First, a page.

Fun In The Sun (Microsystems Server)

Or: RedHat Enterprise Linux’s `ypbind` Is Functionally Brain-Dead

WARNING/WARNUNG/ADVERTENCIA/AVERTISSEMENT: Geeky rant follows. If you don’t give a hoot about UNIX and/or Linux, you may just want to give this post a pass. -ed.
First, a little background: like many shops with a core infrastructure consisting of UNIX/*NIX servers of varying ages and configurations, we have run our network directory services using the venerable NIS directory technology provided by Sun Microsystems and implemented on nearly every single POSIX-compliant operating system on the planet. It is fast, well-understood, well-tested and generally easy to use (if set up properly). Our UNIX systems and desktops hum merrily along 99.9% of the time, blissfully confident in NIS’s ability to keep them happy and informed of the goings-on on the network. Our network is architected so that our primary (“master”) NIS server is supplemented by a lower-powered backup NIS “slave” server so that, in the event of a failure on our main server, the “slave” can take over and keep our NIS clients happy.
However, our secondary server has been having heartaches recently – apparently a patch from Sun that is supposed to prevent users from being able to overload the NIS server and cause it to

[…]prevent the ypserv(1M) NIS server process from answering NIS name service requests. A Denial of Service (DoS) may occur as clients currently bound to the NIS server may experience hangs or slow performance. Users may no longer be able to log in on affected NIS clients.

…is actually causing the server to die on its own. That’s right: we traded a potential DoS, instigated by users, for one that apparently triggers itself.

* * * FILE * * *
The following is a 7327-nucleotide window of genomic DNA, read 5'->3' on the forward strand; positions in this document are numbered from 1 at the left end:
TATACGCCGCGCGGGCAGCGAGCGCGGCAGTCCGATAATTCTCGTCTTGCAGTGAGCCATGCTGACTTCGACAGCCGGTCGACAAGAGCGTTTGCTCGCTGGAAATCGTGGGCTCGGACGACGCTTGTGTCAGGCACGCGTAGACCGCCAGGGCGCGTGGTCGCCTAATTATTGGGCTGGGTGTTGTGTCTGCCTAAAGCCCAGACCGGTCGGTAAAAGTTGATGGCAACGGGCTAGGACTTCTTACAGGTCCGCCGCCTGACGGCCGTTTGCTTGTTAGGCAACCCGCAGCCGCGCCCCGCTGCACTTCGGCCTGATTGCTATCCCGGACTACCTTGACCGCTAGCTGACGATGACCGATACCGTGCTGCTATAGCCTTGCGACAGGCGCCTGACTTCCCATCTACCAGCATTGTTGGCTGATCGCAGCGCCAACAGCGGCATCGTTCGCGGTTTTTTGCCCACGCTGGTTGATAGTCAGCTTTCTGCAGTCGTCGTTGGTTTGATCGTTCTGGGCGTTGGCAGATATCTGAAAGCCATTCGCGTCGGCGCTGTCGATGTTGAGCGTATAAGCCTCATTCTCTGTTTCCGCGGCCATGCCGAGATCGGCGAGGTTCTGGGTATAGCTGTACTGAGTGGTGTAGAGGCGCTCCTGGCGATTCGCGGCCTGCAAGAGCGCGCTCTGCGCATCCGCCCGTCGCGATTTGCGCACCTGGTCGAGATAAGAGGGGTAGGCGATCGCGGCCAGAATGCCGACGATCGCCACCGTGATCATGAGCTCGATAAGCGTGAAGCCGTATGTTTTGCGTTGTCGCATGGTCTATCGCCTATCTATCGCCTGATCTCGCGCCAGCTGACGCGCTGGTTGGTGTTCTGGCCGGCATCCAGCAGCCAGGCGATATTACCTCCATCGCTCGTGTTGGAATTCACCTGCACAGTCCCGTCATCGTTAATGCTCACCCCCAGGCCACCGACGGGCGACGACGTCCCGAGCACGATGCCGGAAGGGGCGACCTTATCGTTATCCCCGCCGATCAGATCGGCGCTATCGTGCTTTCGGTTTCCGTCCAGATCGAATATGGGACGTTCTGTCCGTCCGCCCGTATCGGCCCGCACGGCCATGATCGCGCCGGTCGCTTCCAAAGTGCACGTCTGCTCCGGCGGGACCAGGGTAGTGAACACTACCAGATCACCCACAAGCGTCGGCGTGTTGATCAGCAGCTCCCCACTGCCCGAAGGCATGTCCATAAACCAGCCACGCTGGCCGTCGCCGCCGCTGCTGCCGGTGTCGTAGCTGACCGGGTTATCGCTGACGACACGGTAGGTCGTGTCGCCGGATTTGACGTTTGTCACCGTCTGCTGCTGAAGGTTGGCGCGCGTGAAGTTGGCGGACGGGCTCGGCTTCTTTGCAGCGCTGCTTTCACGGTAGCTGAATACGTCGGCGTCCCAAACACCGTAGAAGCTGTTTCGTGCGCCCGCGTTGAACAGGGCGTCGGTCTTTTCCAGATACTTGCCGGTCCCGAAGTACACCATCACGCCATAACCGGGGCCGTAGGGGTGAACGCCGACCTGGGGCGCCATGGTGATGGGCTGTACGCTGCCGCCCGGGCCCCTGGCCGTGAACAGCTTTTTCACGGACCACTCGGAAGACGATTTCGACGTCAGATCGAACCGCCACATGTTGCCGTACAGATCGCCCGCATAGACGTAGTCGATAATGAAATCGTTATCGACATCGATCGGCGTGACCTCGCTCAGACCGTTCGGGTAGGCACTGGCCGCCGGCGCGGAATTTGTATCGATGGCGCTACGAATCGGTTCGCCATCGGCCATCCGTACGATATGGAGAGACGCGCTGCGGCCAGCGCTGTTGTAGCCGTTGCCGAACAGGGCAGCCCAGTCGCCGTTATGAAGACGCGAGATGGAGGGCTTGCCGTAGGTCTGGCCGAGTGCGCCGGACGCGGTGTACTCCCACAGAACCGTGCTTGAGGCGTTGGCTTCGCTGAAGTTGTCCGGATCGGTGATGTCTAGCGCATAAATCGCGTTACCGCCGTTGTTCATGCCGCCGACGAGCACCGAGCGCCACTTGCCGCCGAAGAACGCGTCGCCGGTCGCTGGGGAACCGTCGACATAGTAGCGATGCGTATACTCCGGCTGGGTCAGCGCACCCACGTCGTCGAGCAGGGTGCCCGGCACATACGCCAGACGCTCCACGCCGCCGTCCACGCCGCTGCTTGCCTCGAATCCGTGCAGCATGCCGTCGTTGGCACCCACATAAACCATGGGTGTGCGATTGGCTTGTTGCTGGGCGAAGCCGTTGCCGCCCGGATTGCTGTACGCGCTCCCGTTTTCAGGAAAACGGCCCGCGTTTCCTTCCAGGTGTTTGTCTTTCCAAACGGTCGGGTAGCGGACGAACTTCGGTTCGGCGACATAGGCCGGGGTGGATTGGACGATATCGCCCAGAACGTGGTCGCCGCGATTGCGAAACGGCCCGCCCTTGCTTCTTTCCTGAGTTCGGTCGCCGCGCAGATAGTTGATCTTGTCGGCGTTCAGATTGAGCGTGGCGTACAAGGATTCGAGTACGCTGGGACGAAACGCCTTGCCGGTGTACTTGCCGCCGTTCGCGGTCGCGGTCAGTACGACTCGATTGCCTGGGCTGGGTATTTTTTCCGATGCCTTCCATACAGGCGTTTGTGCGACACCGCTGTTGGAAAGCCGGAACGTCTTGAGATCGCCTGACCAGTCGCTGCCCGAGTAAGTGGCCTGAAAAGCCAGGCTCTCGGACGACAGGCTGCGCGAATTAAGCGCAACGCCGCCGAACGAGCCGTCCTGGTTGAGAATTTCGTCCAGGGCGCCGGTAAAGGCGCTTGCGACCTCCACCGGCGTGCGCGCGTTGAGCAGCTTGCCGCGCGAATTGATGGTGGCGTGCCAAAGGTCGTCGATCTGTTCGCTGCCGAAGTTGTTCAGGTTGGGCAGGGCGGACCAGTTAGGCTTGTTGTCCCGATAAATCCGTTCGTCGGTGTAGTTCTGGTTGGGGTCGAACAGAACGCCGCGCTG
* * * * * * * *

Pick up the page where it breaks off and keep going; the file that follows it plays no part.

Now, this doesn’t cause an issue for Solaris clients; their NIS client software is intelligent enough to detect whether an NIS server process is running on a certain server and fail over to an alternate if said NIS server ever dies. RedHat’s (and perhaps other Linuxes’ – I don’t know because I haven’t tested other distros) NIS client isn’t this intelligent. Apparently, RH’s NIS setup uses `ping` to determine whether a server is still alive, which means that an NIS server process could die and, as long as the server hardware stayed active, Linux clients would continue to try to bind to a non-functional server, thus triggering a DoS on multiple systems. RH’s NIS client also uses `ping` to determine which NIS server to bind to; it functionally ignores the order set by DHCP servers and/or /etc/yp.conf and binds to whichever server provides the lowest latency.
All of this would be immaterial, but for one critical point: our primary server is connected into our network via a fiber optic gigabit link, while our secondary server runs on a gigabit copper link. To this point, copper networking equipment tends to have lower latencies than its fiber equivalents, which means that, you guessed it, our Linux clients were all persistently binding to the “slave” NIS server, regardless of its actual ability to serve up directory information. Thus, when the NIS processes would die on the “slave”, all of our stupid RedHat boxes would freeze, waiting for directory service on the part of a non-funcional box whose only claim to fame at the time was a functioning NIC.
Needless to say, we backed that patch out and, of course, everything’s happy again in Linux Land. Hooray for cascading failures!

Friday Link Dump

Okay, time to toss out all the nifty links that I stumbled over in the past week but never really made it to “full post” status. Enjoy.

  1. Kinetic destruction visited upon an old Toyota, rubber band-style.
  2. Robin Williams guest-starred on “Who’s Line Is It, Anyway?”. Witness the hilarity.